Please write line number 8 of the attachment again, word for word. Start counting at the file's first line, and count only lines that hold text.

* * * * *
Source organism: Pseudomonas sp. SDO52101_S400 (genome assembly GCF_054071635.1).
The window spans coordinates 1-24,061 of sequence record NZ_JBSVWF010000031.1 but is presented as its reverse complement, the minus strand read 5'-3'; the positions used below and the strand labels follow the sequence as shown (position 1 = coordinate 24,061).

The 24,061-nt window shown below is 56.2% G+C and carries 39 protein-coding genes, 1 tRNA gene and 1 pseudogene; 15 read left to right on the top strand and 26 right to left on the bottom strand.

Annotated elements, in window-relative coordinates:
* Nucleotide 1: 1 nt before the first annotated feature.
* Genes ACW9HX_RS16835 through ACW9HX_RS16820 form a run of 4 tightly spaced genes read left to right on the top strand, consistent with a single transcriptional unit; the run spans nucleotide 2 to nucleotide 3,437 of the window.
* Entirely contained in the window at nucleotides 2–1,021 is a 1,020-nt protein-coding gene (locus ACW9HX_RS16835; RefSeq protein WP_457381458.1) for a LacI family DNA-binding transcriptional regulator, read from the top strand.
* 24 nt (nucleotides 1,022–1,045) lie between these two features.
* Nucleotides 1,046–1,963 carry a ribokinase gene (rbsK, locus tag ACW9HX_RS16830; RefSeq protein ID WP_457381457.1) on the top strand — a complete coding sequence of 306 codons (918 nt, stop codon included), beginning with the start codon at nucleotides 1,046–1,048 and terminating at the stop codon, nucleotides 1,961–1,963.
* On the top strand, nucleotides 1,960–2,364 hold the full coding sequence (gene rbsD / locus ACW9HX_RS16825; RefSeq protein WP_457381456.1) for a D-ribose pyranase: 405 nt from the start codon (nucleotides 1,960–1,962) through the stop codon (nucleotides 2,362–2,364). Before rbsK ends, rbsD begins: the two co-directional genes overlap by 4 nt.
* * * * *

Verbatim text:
* 24 nt (nucleotides 1,022–1,045) lie between these two features.